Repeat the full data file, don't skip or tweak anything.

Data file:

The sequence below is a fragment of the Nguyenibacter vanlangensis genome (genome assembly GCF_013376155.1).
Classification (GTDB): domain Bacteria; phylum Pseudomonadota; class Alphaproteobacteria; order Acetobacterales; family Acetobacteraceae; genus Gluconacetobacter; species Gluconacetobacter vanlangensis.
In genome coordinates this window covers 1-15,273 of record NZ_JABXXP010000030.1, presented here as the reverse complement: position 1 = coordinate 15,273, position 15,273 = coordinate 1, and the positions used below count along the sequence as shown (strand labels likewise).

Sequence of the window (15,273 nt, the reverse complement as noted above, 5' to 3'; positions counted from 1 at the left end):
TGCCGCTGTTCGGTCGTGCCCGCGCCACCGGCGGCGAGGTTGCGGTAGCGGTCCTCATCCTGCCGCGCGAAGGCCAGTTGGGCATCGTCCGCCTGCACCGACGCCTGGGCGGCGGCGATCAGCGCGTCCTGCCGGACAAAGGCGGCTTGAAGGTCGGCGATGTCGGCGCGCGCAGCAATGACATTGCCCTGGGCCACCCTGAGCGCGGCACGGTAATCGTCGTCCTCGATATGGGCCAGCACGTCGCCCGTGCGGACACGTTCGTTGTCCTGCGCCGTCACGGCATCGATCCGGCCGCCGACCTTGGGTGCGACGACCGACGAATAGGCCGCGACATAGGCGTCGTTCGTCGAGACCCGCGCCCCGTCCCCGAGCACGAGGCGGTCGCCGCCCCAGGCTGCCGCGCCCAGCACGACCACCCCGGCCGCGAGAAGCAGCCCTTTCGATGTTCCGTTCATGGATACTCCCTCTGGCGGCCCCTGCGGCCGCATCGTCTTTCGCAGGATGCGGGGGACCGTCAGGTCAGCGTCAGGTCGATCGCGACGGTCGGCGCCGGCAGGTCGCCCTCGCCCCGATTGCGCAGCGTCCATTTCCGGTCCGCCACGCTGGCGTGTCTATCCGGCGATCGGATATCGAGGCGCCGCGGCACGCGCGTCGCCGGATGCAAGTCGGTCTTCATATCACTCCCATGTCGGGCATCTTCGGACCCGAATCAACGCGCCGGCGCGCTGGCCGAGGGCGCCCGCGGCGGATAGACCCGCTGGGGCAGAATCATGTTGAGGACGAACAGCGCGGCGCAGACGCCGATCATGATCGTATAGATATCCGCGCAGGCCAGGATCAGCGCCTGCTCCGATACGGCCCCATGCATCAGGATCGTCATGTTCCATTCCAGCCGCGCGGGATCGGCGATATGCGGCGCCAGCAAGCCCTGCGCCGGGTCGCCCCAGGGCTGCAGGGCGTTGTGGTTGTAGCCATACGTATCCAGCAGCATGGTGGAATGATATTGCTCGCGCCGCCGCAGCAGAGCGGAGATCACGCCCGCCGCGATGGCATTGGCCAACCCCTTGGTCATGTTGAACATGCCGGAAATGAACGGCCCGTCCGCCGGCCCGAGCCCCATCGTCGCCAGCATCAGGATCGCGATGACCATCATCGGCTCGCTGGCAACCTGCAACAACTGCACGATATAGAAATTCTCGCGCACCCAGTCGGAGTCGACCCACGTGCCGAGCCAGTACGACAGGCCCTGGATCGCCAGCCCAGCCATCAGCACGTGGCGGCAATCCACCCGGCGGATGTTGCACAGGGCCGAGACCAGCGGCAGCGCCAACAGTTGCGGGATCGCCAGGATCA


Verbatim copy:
The sequence below is a fragment of the Nguyenibacter vanlangensis genome (genome assembly GCF_013376155.1).
Classification (GTDB): domain Bacteria; phylum Pseudomonadota; class Alphaproteobacteria; order Acetobacterales; family Acetobacteraceae; genus Gluconacetobacter; species Gluconacetobacter vanlangensis.
In genome coordinates this window covers 1-15,273 of record NZ_JABXXP010000030.1, presented here as the reverse complement: position 1 = coordinate 15,273, position 15,273 = coordinate 1, and the positions used below count along the sequence as shown (strand labels likewise).

Sequence of the window (15,273 nt, the reverse complement as noted above, 5' to 3'; positions counted from 1 at the left end):
TGCCGCTGTTCGGTCGTGCCCGCGCCACCGGCGGCGAGGTTGCGGTAGCGGTCCTCATCCTGCCGCGCGAAGGCCAGTTGGGCATCGTCCGCCTGCACCGACGCCTGGGCGGCGGCGATCAGCGCGTCCTGCCGGACAAAGGCGGCTTGAAGGTCGGCGATGTCGGCGCGCGCAGCAATGACATTGCCCTGGGCCACCCTGAGCGCGGCACGGTAATCGTCGTCCTCGATATGGGCCAGCACGTCGCCCGTGCGGACACGTTCGTTGTCCTGCGCCGTCACGGCATCGATCCGGCCGCCGACCTTGGGTGCGACGACCGACGAATAGGCCGCGACATAGGCGTCGTTCGTCGAGACCCGCGCCCCGTCCCCGAGCACGAGGCGGTCGCCGCCCCAGGCTGCCGCGCCCAGCACGACCACCCCGGCCGCGAGAAGCAGCCCTTTCGATGTTCCGTTCATGGATACTCCCTCTGGCGGCCCCTGCGGCCGCATCGTCTTTCGCAGGATGCGGGGGACCGTCAGGTCAGCGTCAGGTCGATCGCGACGGTCGGCGCCGGCAGGTCGCCCTCGCCCCGATTGCGCAGCGTCCATTTCCGGTCCGCCACGCTGGCGTGTCTATCCGGCGATCGGATATCGAGGCGCCGCGGCACGCGCGTCGCCGGATGCAAGTCGGTCTTCATATCACTCCCATGTCGGGCATCTTCGGACCCGAATCAACGCGCCGGCGCGCTGGCCGAGGGCGCCCGCGGCGGATAGACCCGCTGGGGCAGAATCATGTTGAGGACGAACAGCGCGGCGCAGACGCCGATCATGATCGTATAGATATCCGCGCAGGCCAGGATCAGCGCCTGCTCCGATACGGCCCCATGCATCAGGATCGTCATGTTCCATTCCAGCCGCGCGGGATCGGCGATATGCGGCGCCAGCAAGCCCTGCGCCGGGTCGCCCCAGGGCTGCAGGGCGTTGTGGTTGTAGCCATACGTATCCAGCAGCATGGTGGAATGATATTGCTCGCGCCGCCGCAGCAGAGCGGAGATCACGCCCGCCGCGATGGCATTGGCCAACCCCTTGGTCATGTTGAACATGCCGGAAATGAACGGCCCGTCCGCCGGCCCGAGCCCCATCGTCGCCAGCATCAGGATCGCGATGACCATCATCGGCTCGCTGGCAACCTGCAACAACTGCACGATATAGAAATTCTCGCGCACCCAGTCGGAGTCGACCCACGTGCCGAGCCAGTACGACAGGCCCTGGATCGCCAGCCCAGCCATCAGCACGTGGCGGCAATCCACCCGGCGGATGTTGCACAGGGCCGAGACCAGCGGCAGCGCCAACAGTTGCGGGATCGCCAGGATCA